Kaze to Ki no Uta

Alt title: Song of Wind and Trees

Vol: 17; Ch: 139
1976 - 1984
3.992 out of 5 from 117 votes
Rank #3,918
Kaze to Ki no Uta

When nobleman and gypsy-born Serge Batouille arrived at Laconblade Academy, he had no idea his life would change forever. Upon arriving, he is roomed with the sexually-voracious and flirtatious Gilbert Cocteau, which ensures that life at the prestigious school will dole out more complications and confrontations than either boy has dealt with in the past. Together, these two young men brave love, growth, and the pain of youth, all while growing closer together than anyone would have thought...

my manga:

User Stats

876 users are tracking this. to see stats.

If you like this manga, you might like...



As poetic as the title sounds, everything about this manga is tragic. I actually like Takemiya-sensei's writing in a way that makes it seem as if she is asking her readers the question: Will we be dominated by our pasts, or will we remain steadfast and refuse to allow history to repeat itself? Throughout the series, it tackles a lot of heavy issues, such as class prejudice, racism, homophobia, incest, pedophilia, sexual abuse, rape, prostitution, physical abuse, emotional abuse, and drug abuse. Takemiya-sensei does not hesitate to delve into dark themes and taboo issues. So, yes, be sure to get your tissues ready because it is a painfully tragic story between Serge and Gilbert. It is, however, a beautifully crafted work of literature with a melancholy aftertaste. Also, Takemiya-sensei places a great deal of importance on writing six volumes of backstory about Gilbert's childhood and on how Serge's parents met and their early life. From a reader's perspective, Gilbert may be seen as ill-tempered, violent, mischevous, and manipulative. However, his own psychopathic, destructive, and promiscuous tendencies, which are explained in detail, are too painful to know. He is the illegitimate child of Anne Marie and her brother-in-law, Auguste Beau, and was rejected and raised by maids without parental love. He spent his childhood in the wild, befriending wild animals and referred to a blanket and a rabbit as his mother and father. It's difficult for me to read as Auguste takes advantage of an innocent five-year-old Gilbert by stripping him of his cherished comfort items and beginning to groom him. The sheer degree of physical, emotional, and sexual abuse and the horrendous victim-blaming that Auguste inflicts upon Gilbert, as well as the fact that Bonnard abducted and raped him when he was nine, is downright nauseating. Gilbert's life was already completely under Auguste's control for the following five years until he sent him to a Catholic boarding school, Lacombrade Academy. During his stay, he meets his roommate, Serge, who is the son of a viscount noble and a gypsy coqutte. Despite their opposite personalities, they form a friendship that has a good influence on Gilbert. I really like that they are slowly becoming attracted to each other. I think both of them are outcast by society in some way. Gilbert faced ostracism due to his homosexuality and prostitution, whereas Serge faced racism his entire life due to his darker skin. One of my favorite moments between the two is when they have their little summer of love surrounding nature in the background. Upon learning of Serge's relationship with Gilbert, Auguste works to separate the pair. However, with the help of some of Serge's friends and Rosemarine, they escape from Lacombrade to Paris. At this point, I started to think that maybe there could be a happy ending for Serge and Gilbert. I used to think that Paris could be a place where they could’ve built the closest thing to a normal life a gay couple could have or even a new start for Gilbert. Rather, it is a brief moment of hope of a happy ending because they never let Serge, especially Gilbert, be happy. My heart is aching at the thought of how close Serge came to saving him, but in the end, not even Serge’s love could mend Gilbert’s mutilated soul. It's devasating and difficult to breathe, as with Gilbert's eventual prostitution, drug addiction, and death, and even Serge's cheerful optimism as he lost his self. The pain I felt as I typed this recalled Gilbert's dealing with sexual, physical, and emotional abuse at a young age. I so badly want to hug him. None of this is his fault. In addition, Auguste never loved or cared about Gilbert. From the start, it is clearly a predatory relationship. Auguste, himself, became the victim of repeated sexual abuse at his brother’s hands when he was young and was blatantly ignored by his adopted father. He is using Gilbert as a way to continue this cycle, not that it excuses much of what he does. This manga reflects how abuse affects the life of a person, which is greatly represented by Auguste. Even if it was only for a brief moment, Gilbert met someone who loved and accepted him for who he truly is behind his promiscuity mask and genuinely helped and understood him. I'm forever haunted by Serge’s words to his long-gone Gilbert, right at the beginning: "Gilbert Cocteau, you were the greatest flower to ever bloom in my life. In the faraway dreams of youth, you were a bright red flame, blazing so fiercely… You were the wind that stirred my branches. Can you hear the poem of the wind and trees? Can you hear the tumult of our youth? Oh, there must be others who so remember their own days of youth…"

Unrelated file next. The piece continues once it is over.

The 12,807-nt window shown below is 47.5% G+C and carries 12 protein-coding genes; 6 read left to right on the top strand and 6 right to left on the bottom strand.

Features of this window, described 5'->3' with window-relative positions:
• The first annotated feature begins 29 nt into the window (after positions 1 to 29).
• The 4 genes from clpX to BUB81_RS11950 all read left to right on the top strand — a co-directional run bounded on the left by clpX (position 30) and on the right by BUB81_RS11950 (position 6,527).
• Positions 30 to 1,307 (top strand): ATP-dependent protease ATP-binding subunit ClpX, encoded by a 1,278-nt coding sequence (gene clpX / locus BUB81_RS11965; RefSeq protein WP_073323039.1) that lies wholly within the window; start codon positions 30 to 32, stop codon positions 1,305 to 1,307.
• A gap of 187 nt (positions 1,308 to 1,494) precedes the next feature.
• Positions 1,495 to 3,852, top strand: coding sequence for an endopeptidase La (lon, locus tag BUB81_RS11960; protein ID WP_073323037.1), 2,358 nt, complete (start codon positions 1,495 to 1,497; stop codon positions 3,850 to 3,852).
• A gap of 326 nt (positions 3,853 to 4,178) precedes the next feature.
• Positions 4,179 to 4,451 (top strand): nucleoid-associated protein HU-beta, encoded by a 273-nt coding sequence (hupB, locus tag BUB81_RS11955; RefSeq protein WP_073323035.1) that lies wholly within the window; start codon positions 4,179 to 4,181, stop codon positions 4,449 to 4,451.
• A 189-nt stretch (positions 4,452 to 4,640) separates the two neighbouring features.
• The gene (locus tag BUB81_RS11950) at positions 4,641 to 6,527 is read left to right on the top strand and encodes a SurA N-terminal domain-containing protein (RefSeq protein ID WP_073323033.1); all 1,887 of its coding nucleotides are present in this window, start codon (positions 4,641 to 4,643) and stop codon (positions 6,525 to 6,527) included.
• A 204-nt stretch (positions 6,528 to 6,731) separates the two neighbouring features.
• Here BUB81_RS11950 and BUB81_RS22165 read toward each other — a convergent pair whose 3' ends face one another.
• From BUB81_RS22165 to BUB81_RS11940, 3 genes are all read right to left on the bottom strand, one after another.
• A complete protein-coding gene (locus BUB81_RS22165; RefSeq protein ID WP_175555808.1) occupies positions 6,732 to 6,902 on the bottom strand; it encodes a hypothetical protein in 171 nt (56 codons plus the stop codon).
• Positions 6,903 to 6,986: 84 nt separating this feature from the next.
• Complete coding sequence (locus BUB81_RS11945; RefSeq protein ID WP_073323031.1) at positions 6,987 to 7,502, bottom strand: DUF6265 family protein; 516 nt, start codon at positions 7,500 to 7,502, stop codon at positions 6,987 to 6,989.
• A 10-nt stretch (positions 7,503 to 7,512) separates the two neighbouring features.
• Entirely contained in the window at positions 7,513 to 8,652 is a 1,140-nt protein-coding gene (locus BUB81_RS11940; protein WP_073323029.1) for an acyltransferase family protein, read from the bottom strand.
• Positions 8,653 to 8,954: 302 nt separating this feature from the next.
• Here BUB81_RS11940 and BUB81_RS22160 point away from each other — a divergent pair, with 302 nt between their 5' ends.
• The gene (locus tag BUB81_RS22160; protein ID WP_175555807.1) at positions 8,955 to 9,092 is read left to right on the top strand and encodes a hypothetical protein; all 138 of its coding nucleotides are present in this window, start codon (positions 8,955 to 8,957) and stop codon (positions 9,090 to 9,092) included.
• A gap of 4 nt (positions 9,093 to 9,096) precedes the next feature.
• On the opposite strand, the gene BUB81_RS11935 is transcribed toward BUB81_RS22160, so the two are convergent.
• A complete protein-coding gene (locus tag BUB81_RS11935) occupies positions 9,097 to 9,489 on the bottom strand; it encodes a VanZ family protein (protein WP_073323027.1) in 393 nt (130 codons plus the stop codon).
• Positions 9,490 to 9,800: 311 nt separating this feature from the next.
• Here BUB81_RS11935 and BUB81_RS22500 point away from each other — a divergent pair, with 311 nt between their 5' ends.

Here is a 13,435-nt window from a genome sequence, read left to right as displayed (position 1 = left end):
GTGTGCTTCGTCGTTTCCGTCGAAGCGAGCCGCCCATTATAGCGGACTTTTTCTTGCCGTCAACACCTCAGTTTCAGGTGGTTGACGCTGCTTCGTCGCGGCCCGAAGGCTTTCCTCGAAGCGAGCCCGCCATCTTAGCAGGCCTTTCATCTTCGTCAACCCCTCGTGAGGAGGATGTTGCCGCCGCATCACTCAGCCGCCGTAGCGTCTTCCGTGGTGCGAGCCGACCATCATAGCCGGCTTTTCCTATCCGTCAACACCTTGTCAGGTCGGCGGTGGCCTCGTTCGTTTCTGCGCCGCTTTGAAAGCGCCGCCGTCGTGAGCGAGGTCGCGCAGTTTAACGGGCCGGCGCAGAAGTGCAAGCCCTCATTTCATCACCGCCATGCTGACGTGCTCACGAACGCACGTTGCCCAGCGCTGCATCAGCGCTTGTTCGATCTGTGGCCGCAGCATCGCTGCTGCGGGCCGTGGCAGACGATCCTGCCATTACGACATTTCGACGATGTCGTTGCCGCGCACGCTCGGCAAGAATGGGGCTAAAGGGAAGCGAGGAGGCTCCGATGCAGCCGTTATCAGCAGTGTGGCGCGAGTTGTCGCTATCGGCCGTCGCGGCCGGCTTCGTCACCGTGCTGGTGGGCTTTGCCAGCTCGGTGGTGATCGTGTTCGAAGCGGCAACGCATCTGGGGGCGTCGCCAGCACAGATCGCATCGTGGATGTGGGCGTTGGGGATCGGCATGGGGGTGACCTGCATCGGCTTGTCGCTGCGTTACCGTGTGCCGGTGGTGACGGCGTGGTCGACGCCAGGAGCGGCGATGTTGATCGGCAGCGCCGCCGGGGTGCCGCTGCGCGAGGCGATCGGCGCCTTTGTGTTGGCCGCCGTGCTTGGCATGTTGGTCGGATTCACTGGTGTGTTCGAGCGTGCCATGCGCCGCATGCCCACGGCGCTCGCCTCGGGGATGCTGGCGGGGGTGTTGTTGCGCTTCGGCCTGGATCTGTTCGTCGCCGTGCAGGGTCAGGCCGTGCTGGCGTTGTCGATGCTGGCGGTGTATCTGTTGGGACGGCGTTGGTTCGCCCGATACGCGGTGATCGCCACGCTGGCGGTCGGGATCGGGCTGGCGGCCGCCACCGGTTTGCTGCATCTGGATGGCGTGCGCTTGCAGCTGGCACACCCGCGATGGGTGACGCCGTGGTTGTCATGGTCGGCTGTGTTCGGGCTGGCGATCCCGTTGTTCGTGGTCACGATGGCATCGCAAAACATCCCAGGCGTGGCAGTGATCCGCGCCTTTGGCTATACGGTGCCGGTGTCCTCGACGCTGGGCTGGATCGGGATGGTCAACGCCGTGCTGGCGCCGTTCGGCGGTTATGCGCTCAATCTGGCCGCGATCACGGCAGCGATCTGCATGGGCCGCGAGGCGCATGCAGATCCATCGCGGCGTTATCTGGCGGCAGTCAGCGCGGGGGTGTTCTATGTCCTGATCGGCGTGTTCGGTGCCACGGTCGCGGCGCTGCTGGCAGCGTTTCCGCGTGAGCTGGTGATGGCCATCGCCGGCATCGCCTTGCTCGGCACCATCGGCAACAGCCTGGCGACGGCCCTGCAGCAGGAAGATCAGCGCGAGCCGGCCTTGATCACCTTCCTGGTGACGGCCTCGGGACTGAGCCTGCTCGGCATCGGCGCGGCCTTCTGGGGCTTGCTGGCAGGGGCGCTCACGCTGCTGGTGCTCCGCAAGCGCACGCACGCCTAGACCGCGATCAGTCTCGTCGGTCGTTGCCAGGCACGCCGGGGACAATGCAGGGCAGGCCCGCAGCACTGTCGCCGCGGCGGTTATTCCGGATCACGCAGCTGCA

See all reviews

Related manga

Related anime


See all characters


See all staff


Custom lists

See all custom lists